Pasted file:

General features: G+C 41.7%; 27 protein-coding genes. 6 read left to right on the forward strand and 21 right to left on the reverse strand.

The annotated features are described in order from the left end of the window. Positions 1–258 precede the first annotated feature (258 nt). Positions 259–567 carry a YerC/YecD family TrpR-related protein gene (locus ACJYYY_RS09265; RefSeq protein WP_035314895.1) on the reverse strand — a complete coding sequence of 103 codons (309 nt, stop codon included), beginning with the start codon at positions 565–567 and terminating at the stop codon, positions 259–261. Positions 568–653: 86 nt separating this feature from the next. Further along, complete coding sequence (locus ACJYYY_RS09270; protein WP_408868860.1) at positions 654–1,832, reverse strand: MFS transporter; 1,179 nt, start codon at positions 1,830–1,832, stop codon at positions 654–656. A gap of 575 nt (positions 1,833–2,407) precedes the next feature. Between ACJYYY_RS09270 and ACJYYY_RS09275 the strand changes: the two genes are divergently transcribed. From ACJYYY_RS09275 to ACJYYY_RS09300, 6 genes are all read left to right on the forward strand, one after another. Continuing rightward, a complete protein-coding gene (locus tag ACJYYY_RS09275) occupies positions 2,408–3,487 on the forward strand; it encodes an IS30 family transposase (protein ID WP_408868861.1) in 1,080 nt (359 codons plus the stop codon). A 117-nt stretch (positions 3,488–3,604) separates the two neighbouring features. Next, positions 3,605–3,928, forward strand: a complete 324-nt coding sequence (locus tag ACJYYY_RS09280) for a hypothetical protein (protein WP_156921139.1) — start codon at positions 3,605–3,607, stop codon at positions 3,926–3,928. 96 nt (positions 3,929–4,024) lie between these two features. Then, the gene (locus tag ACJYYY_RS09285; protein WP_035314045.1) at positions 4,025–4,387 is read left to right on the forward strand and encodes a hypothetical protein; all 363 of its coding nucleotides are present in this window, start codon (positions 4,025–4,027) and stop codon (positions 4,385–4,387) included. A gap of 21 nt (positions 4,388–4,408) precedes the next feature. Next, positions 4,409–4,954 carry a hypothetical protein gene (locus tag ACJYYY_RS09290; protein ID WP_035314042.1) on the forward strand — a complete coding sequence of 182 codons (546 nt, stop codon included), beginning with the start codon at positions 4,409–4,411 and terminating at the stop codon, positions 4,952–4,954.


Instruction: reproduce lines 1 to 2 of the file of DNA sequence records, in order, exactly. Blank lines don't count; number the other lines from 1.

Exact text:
General features: G+C 41.7%; 27 protein-coding genes. 6 read left to right on the forward strand and 21 right to left on the reverse strand.

The annotated features are described in order from the left end of the window. Positions 1–258 precede the first annotated feature (258 nt). Positions 259–567 carry a YerC/YecD family TrpR-related protein gene (locus ACJYYY_RS09265; RefSeq protein WP_035314895.1) on the reverse strand — a complete coding sequence of 103 codons (309 nt, stop codon included), beginning with the start codon at positions 565–567 and terminating at the stop codon, positions 259–261. Positions 568–653: 86 nt separating this feature from the next. Further along, complete coding sequence (locus ACJYYY_RS09270; protein WP_408868860.1) at positions 654–1,832, reverse strand: MFS transporter; 1,179 nt, start codon at positions 1,830–1,832, stop codon at positions 654–656. A gap of 575 nt (positions 1,833–2,407) precedes the next feature. Between ACJYYY_RS09270 and ACJYYY_RS09275 the strand changes: the two genes are divergently transcribed. From ACJYYY_RS09275 to ACJYYY_RS09300, 6 genes are all read left to right on the forward strand, one after another. Continuing rightward, a complete protein-coding gene (locus tag ACJYYY_RS09275) occupies positions 2,408–3,487 on the forward strand; it encodes an IS30 family transposase (protein ID WP_408868861.1) in 1,080 nt (359 codons plus the stop codon). A 117-nt stretch (positions 3,488–3,604) separates the two neighbouring features. Next, positions 3,605–3,928, forward strand: a complete 324-nt coding sequence (locus tag ACJYYY_RS09280) for a hypothetical protein (protein WP_156921139.1) — start codon at positions 3,605–3,607, stop codon at positions 3,926–3,928. 96 nt (positions 3,929–4,024) lie between these two features. Then, the gene (locus tag ACJYYY_RS09285; protein WP_035314045.1) at positions 4,025–4,387 is read left to right on the forward strand and encodes a hypothetical protein; all 363 of its coding nucleotides are present in this window, start codon (positions 4,025–4,027) and stop codon (positions 4,385–4,387) included. A gap of 21 nt (positions 4,388–4,408) precedes the next feature. Next, positions 4,409–4,954 carry a hypothetical protein gene (locus tag ACJYYY_RS09290; protein ID WP_035314042.1) on the forward strand — a complete coding sequence of 182 codons (546 nt, stop codon included), beginning with the start codon at positions 4,409–4,411 and terminating at the stop codon, positions 4,952–4,954.